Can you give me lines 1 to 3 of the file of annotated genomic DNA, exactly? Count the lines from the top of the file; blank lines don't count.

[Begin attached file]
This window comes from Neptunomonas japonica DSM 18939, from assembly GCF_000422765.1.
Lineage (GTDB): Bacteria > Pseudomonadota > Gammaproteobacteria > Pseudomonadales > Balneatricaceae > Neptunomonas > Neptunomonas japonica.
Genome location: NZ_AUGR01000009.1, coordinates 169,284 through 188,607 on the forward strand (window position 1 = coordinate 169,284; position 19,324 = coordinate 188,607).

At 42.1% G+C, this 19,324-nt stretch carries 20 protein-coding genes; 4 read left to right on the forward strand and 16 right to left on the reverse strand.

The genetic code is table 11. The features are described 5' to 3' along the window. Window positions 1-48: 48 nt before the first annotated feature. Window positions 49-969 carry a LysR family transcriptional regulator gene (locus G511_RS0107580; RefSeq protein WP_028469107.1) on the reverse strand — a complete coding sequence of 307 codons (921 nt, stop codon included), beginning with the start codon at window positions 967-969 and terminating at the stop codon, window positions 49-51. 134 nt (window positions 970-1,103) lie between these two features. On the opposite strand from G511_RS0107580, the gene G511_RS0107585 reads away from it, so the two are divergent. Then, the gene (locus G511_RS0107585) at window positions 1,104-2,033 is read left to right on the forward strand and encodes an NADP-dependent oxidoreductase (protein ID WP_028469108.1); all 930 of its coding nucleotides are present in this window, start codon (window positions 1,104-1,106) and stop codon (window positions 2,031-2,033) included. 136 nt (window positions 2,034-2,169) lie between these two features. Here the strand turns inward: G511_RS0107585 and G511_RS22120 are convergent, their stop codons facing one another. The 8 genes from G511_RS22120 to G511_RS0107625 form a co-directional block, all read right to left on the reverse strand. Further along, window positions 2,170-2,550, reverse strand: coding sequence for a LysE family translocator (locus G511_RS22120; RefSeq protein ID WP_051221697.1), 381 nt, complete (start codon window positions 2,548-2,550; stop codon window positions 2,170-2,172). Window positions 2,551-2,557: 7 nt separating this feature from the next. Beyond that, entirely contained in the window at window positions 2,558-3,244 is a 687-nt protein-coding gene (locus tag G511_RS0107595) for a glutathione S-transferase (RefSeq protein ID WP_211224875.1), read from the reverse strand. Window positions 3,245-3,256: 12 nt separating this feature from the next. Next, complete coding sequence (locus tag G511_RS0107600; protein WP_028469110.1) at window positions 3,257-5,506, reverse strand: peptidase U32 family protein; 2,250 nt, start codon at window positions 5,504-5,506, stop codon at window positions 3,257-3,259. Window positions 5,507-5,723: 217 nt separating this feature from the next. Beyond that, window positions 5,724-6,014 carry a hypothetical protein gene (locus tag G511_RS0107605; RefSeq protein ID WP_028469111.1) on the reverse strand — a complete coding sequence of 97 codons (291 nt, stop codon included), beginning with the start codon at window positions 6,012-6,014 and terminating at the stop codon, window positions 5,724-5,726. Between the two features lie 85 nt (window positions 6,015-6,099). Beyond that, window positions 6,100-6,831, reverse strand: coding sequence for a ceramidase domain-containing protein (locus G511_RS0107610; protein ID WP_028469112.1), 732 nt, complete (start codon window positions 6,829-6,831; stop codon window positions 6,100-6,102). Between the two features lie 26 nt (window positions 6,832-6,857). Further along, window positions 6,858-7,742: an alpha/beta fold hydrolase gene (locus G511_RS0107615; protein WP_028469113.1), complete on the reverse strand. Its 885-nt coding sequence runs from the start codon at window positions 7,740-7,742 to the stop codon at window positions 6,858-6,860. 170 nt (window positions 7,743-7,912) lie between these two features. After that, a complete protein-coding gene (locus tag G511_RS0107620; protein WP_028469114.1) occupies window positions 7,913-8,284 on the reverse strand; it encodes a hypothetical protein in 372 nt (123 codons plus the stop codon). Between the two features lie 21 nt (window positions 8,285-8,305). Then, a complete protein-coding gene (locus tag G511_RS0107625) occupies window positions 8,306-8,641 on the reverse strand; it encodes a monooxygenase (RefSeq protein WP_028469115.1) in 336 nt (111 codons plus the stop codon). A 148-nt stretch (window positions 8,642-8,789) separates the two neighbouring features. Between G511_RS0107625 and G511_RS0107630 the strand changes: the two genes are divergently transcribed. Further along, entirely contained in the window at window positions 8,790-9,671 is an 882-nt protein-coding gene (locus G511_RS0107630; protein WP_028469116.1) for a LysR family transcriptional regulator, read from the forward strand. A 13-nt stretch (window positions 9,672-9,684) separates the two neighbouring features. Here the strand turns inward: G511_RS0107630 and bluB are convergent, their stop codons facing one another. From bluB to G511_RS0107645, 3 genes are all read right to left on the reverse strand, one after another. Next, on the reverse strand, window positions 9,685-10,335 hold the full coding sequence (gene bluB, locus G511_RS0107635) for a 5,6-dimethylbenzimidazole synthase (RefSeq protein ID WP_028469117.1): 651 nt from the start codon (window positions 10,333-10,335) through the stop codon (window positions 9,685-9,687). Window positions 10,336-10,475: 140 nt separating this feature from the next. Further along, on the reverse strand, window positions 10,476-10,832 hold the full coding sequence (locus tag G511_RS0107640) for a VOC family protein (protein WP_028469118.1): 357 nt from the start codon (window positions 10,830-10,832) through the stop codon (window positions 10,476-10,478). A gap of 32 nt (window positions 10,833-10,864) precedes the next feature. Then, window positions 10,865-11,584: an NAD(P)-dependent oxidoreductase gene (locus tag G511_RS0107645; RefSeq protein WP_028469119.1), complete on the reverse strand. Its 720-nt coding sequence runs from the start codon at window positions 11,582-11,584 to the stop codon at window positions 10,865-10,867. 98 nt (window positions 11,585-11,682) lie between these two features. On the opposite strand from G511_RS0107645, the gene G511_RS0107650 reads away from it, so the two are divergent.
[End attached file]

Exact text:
This window comes from Neptunomonas japonica DSM 18939, from assembly GCF_000422765.1.
Lineage (GTDB): Bacteria > Pseudomonadota > Gammaproteobacteria > Pseudomonadales > Balneatricaceae > Neptunomonas > Neptunomonas japonica.
Genome location: NZ_AUGR01000009.1, coordinates 169,284 through 188,607 on the forward strand (window position 1 = coordinate 169,284; position 19,324 = coordinate 188,607).